To know that I was contributing in a small way to helping researchers find a cure for anorexia nervosa was emotionally overwhelming.
Here I was, 50 years after developing anorexia nervosa, having a chance to contribute to science and help understand and find a cure for the eating disorder illness that tormented and almost took my life. It was like someone saying ‘we acknowledge you have had a real illness, and you can help us help find out why’.
I cried tears in my soul that day I gave my blood. Tears for myself, for the decades when I felt like a weak-minded misfit; tears for my parents who were not alive to know about this research. Tears especially for my mother, because she did not understand what happened to her younger daughter, me, at age 11.
She did not understand that I had an illness in my brain. She certainly did not know that part of the reason was genetic. She did not know how to help me. She did not know the real me was suppressed by this illness; years later she did not know that the little girl she knew remained, imprisoned deep inside the woman I had become. Without intending to, my family often made comments that strengthened the illness instead of me. And as the years rolled by, small misunderstandings became mountains that could not be crossed. Anorexia nervosa affects the sufferer most but also affects, in some way, every member of the family. Its mantra seems to be ‘isolate and conquer’ both life and relationships.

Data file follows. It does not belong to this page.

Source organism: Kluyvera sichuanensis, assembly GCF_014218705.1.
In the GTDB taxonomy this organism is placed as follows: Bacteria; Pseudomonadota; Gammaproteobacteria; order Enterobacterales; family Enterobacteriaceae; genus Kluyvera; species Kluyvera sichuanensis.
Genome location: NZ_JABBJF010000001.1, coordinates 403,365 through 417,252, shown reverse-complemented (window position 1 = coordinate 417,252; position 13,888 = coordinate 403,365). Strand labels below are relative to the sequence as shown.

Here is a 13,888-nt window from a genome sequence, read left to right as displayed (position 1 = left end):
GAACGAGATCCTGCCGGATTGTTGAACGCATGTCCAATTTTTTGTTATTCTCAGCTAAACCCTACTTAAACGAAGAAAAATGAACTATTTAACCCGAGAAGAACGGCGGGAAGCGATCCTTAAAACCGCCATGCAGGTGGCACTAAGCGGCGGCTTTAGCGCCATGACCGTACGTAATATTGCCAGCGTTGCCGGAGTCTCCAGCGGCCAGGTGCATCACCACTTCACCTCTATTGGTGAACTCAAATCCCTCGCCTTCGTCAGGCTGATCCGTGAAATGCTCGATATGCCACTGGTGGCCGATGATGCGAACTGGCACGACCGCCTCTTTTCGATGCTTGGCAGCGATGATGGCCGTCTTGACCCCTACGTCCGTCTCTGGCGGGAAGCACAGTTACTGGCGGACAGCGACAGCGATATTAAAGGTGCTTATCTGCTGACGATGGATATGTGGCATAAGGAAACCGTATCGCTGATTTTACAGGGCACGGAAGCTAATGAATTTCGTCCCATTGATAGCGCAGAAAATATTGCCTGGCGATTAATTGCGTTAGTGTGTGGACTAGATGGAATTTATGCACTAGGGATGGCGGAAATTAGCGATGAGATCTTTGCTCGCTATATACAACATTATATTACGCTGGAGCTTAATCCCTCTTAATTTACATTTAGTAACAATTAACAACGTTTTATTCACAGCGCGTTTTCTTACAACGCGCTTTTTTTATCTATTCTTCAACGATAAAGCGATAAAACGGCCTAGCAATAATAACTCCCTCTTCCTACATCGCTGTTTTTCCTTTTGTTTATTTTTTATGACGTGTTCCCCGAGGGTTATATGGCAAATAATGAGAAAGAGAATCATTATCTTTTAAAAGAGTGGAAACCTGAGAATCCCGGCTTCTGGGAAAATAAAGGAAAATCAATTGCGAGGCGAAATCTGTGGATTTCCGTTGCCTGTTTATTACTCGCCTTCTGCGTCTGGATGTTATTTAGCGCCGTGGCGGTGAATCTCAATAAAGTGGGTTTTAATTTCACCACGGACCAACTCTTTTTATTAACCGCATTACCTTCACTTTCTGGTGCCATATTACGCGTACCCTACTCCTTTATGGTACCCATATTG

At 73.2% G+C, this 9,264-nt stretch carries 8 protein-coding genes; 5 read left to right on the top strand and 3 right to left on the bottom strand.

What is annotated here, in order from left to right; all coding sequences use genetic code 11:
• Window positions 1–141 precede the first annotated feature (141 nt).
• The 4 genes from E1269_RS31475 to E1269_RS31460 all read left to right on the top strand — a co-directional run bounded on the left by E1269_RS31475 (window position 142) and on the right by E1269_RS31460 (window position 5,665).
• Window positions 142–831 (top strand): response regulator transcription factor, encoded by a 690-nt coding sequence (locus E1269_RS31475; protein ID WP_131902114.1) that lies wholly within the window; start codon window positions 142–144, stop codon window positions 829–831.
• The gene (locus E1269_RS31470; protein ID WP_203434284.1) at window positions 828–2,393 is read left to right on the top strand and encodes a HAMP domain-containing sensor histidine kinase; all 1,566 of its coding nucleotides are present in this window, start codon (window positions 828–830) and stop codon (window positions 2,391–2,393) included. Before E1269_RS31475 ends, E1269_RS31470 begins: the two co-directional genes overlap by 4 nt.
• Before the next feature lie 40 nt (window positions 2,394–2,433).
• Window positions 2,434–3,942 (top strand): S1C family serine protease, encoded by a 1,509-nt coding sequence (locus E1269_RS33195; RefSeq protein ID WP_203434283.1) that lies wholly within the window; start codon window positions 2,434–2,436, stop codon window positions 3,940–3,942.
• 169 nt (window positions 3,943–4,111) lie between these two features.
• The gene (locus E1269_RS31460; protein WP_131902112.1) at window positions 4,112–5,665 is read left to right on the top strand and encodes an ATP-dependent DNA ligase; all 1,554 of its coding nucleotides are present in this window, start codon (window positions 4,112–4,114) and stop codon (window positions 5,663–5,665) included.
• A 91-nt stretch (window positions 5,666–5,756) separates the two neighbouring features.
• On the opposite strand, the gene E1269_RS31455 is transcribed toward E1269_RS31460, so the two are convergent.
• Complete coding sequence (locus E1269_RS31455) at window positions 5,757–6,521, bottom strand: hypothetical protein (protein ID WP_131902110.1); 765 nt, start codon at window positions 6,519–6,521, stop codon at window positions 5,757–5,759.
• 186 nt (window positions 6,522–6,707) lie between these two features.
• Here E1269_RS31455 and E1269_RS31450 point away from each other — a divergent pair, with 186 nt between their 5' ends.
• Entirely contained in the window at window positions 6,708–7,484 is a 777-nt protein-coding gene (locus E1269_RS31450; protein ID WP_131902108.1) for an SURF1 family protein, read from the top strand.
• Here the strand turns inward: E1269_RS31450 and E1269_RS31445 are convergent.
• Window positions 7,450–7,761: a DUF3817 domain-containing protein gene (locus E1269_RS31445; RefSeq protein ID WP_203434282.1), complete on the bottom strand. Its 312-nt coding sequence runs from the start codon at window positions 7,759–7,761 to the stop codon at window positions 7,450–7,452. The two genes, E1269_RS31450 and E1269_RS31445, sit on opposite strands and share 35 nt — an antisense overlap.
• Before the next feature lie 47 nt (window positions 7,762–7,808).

Make your experience count and roll up your sleeve for science
I was excited and honoured to help chief investigator Professor Cynthia Bulik, together with Professor Tracey Wade and Professor Nick Martin, launch the ANGI research program for Australia in Brisbane in May 2013.
If, like me, you have suffered from anorexia nervosa, you can help Australia meet our target of 1200 blood samples. We are almost there! There is a great feeling of excitement and accomplishment in knowing that every test tube filled contributes in a small but vitally important way to understanding and treating anorexia.
As well as in Australia, researchers in the United States, Sweden, Denmark, the UK and also New Zealand are collecting clinical information and blood samples from thousands of people with and without an eating disorder. If you have suffered from anorexia at any point in your life, you can help the ANGI researchers achieve this goal. Your contribution includes a brief 30-minute interview and a blood sample. It’s easy, I promise.
Researchers learn from sufferers and by taking part in their projects, we are not only helping ourselves, we are helping others.
For more information in Australia visit https://angi.qimr.edu.au/. Neighbors in NZ visit angi.nz
June is studying her PhD at CQUniversity, working on how diary writing can be utilized in the treatment of eating disorders. You can find her at www.junealexander.com